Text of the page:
In this post, we will know about the important summits and conventions related to fighting climate change. As you know, climate change is a very crucial topic for Prelims as well as Mains since it directly concerns the planet’s survival. For this reason questions are regularly asked on Climate Change in Prelims as well as Mains.
Although climate change is a vast topic, it should be covered systematically. Climate Change topic can be divided into the following sub-topics:
- What is climate change
- Effect of climate change
- Steps taken to halt and reverse climate change globally
- Indian response to climate change
In this post we will know about the steps taken to halt and reverse climate change in the form of various summits and conventions.
United Nations Framework Convention on Climate Change (UNFCCC)
UNFCCC is also popularly known as the Rio Earth Summit since this summit was held at Rio de Janerio, Brazil from 3rd to 14th June, 1992. The objective of the Rio Earth summit was to stabilize green house gas (GHG) emissions since green house gases like Carbon dioxide, Chlorofluorocarbon, Methane etc. are primarily responsible for global warming and resultant climate change.
However, the Rio treaty itself sets no mandatory limits on GHG emissions for individual countries and contains no enforcement mechanisms. Thus, the treaty is legally non-binding. UNFCCC came into force on 21st March 1994.
Parties to UNFCCC are classified as:
Annex-I countries – industrialized countries and economies in transition. There are 40 Annex I countries and the European Union.
Annex-II countries – developed countries that pay for costs of developing countries. There are 23 Annex-II countries and the European Union.
Conference of Parties
The Conference of Parties (COP) is the prime authority of the convention. It is an association of all member countries (or “parties”) and usually meets annually for a period of two weeks. These sessions are attended by several thousand government delegates, observer organizations, and journalists.
The COP evaluates the status of climate change and the effectiveness of the UNFCCC treaty. Twenty COP have taken place till 2014.
The negotiations in the 3rd COP resulted in a binding treaty known as the Kyoto Protocol in 1997 that entered into force on 16th February 2005. It lays down binding quantified emission reduction targets for all industrialized countries for the period 2008-2012, although the US, the world’s largest emitter of GHG’s did not ratify the Protocol.
The Kyoto protocol lists specific emission reduction targets for each of the 37 industrialized countries that are listed in Annex-I of the UNFCCC.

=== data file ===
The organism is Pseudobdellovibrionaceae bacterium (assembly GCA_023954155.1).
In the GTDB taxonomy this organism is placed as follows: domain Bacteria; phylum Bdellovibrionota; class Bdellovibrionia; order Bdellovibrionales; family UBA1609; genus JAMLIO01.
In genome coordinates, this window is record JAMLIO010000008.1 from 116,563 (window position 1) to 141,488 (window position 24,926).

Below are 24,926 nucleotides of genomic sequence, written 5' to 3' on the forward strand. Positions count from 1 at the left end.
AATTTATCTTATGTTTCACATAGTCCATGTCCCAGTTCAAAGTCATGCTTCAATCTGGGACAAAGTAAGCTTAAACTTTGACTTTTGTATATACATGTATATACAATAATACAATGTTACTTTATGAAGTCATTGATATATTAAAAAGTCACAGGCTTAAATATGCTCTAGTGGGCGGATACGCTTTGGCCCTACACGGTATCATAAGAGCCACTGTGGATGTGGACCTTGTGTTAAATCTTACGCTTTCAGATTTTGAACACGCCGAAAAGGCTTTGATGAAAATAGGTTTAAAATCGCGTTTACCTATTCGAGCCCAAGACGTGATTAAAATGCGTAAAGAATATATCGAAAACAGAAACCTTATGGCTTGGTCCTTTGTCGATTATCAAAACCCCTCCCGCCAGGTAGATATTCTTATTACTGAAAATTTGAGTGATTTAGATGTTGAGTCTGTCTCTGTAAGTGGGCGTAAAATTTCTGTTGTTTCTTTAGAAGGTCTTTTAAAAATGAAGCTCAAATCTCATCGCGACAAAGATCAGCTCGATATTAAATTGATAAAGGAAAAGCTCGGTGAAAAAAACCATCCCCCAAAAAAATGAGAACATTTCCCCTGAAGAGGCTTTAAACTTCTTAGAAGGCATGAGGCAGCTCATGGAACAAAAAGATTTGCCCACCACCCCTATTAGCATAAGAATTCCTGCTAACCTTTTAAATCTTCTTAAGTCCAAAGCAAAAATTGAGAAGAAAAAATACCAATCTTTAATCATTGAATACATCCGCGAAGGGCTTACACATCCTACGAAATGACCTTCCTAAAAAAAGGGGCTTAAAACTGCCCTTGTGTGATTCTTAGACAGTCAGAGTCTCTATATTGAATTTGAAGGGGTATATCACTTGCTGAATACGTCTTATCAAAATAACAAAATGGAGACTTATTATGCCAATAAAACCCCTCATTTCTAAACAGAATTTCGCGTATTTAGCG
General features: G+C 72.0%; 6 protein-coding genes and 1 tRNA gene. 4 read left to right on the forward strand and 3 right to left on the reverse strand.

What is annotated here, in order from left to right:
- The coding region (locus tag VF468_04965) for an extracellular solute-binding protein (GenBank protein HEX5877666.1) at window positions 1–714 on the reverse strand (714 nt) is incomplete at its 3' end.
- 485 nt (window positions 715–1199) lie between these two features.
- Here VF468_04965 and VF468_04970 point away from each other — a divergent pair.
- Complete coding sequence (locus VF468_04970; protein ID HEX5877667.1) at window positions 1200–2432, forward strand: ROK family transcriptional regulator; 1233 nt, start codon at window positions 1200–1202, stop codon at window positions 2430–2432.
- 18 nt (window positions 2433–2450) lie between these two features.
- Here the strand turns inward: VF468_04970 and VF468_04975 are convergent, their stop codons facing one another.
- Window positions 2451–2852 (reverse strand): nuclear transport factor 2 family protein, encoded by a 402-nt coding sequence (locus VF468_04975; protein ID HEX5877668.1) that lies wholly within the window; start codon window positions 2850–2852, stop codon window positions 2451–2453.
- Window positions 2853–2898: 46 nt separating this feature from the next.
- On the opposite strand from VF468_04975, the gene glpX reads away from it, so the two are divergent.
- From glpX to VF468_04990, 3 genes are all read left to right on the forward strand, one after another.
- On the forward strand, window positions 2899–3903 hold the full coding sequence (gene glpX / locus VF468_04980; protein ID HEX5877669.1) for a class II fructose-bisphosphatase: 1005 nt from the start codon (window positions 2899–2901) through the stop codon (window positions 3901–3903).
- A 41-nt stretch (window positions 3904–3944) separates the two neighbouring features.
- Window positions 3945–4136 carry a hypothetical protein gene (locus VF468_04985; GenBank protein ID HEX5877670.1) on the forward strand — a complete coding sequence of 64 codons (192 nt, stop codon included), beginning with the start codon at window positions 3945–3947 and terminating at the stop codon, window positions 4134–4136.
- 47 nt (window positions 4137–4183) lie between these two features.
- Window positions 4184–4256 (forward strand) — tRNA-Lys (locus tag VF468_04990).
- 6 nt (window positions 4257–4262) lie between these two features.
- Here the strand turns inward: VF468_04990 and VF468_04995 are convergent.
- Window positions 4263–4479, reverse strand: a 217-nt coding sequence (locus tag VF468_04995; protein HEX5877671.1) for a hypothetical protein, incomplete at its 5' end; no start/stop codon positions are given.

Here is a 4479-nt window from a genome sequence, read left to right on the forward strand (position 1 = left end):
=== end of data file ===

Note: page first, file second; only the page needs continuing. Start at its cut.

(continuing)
Recognizing places greater responsibility on developed countries for the current high levels of GHG emissions and places a heavier burden on them to reduce GHG emissions under the principle of “common but differentiated responsibilities”.
The three mechanisms through which Kyoto Protocol aims to reduce GHG emissions are:
- Emissions trading known as the ‘carbon market’ or ‘carbon trading’
- Clean development mechanism (CDM)
- Joint implementation (JI)
The Kyoto Protocol also contains an Adaptation Fund to finance projects adaptation projects and programmes in the developing countries that are parties to the Kyoto Protocol.
Kyoto Protocol is a breakthrough agreement to fight climate change containing innovative ideas and tools. It treats GHG emissions as tradable commodity and sets up a carbon market where buying and selling of carbon credits take place on the basis of actual GHG emission reduction projects.
Developed countries can also set up emission-reduction projects in developing countries and earn certified emission reduction (CER) credits that count towards meeting Kyoto targets.
Doha Climate Change Conference
The 2012 United Nations Climate Change Conference was held in December 2012 at Doha, Qatar.
The conference reached an agreement to extend the life of the Kyoto Protocol, which had been due to expire at the end of 2012, until 2020 meaning that a successor to the Kyoto Protocol is set to be developed by 2015 and implemented by 2020. Wording adopted by the conference incorporated for the first time the concept of “loss and damage”, an agreement in principle that richer nations could be financially responsible to other nations for their failure to reduce carbon emissions.